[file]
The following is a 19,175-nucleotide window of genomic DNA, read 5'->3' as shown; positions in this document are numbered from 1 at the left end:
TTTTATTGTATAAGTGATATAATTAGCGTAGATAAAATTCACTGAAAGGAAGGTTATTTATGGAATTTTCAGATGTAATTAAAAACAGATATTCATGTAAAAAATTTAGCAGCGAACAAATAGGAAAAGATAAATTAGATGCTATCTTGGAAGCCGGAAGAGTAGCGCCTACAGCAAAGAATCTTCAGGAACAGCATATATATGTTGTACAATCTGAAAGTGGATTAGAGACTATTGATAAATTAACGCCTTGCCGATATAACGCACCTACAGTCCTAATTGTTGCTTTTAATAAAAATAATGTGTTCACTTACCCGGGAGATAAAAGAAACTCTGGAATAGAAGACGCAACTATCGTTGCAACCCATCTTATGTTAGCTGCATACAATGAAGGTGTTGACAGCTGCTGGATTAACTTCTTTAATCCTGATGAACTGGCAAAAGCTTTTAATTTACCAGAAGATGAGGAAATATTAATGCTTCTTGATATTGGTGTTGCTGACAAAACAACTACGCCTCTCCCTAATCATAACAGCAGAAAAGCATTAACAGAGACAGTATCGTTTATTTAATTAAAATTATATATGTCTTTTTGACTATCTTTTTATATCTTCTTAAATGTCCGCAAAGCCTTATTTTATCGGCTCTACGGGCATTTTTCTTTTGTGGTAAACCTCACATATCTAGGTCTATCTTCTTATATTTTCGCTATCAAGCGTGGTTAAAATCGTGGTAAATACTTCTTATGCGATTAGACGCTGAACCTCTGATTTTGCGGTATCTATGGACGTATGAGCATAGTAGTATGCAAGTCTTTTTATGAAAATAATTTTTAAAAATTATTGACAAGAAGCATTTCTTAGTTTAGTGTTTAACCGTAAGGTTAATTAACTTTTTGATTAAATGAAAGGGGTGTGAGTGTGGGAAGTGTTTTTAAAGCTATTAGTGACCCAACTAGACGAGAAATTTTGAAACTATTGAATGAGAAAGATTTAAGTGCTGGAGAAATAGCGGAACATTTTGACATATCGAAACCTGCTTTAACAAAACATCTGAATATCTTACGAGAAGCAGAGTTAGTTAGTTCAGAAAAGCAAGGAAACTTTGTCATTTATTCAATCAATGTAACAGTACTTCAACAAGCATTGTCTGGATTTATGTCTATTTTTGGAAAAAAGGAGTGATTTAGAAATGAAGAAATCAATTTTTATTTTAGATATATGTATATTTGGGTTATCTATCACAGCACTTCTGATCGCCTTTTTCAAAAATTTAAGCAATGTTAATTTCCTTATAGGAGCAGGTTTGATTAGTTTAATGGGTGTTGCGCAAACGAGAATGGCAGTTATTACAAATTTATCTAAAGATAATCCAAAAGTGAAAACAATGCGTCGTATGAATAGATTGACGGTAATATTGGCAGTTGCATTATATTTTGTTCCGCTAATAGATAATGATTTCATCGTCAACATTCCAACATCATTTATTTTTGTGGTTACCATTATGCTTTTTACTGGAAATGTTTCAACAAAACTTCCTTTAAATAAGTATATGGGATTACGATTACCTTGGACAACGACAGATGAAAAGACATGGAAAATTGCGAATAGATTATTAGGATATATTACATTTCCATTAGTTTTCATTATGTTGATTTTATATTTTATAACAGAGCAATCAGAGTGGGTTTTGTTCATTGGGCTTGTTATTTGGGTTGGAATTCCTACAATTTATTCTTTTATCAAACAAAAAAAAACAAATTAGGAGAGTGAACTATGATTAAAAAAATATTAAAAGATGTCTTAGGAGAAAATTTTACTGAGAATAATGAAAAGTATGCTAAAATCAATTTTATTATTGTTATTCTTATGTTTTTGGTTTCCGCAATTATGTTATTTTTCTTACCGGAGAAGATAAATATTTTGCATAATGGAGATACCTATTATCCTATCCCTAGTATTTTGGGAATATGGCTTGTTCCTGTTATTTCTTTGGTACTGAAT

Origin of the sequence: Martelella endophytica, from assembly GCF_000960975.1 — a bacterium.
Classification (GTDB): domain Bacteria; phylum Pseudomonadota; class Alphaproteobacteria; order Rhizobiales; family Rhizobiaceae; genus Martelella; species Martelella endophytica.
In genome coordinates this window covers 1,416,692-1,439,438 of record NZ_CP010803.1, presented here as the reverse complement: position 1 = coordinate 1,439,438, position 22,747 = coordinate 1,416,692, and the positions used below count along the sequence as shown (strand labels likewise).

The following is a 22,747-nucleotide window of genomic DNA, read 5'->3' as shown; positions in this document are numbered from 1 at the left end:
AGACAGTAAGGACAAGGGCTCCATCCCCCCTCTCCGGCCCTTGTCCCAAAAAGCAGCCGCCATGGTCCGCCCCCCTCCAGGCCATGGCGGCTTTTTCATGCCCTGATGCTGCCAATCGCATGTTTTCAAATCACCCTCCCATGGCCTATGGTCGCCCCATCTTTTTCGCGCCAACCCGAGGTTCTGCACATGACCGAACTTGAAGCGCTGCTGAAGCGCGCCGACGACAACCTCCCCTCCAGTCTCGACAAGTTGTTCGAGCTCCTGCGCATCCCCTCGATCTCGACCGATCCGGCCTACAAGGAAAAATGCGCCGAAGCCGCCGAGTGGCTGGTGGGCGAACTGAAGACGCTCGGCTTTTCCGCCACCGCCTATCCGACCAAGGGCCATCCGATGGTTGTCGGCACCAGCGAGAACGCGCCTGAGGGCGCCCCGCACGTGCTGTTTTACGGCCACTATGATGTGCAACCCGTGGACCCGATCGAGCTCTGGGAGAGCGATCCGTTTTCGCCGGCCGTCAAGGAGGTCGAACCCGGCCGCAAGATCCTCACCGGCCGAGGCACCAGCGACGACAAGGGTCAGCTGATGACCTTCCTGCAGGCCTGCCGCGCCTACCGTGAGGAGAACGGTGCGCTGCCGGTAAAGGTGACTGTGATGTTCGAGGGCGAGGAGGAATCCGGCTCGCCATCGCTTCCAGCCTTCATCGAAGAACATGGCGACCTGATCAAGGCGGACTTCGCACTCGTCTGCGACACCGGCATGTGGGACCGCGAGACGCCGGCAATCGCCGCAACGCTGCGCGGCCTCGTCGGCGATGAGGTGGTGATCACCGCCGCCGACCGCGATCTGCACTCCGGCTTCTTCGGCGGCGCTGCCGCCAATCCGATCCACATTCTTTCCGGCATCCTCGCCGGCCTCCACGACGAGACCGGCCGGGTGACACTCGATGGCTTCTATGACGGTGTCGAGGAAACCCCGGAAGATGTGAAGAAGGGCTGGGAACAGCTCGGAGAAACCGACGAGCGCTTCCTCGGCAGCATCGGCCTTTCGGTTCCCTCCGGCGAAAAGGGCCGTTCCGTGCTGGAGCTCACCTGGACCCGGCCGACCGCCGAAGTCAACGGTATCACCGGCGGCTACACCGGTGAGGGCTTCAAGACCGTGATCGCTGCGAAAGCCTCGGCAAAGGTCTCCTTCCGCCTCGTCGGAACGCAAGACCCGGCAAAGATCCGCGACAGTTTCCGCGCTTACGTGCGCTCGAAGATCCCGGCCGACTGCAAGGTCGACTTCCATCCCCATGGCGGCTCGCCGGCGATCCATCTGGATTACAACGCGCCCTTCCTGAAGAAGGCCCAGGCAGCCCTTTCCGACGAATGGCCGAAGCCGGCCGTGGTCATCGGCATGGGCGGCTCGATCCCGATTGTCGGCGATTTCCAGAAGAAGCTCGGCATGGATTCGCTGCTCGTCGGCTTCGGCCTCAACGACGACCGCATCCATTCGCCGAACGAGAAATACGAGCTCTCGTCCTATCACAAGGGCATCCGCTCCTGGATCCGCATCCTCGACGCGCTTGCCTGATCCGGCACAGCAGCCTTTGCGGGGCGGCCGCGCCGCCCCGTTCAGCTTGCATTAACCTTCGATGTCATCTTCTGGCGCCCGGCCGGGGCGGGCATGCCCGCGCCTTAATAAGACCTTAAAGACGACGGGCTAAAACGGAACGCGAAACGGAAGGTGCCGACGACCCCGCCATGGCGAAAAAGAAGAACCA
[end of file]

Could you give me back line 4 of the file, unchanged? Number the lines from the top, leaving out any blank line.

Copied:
Classification (GTDB): domain Bacteria; phylum Pseudomonadota; class Alphaproteobacteria; order Rhizobiales; family Rhizobiaceae; genus Martelella; species Martelella endophytica.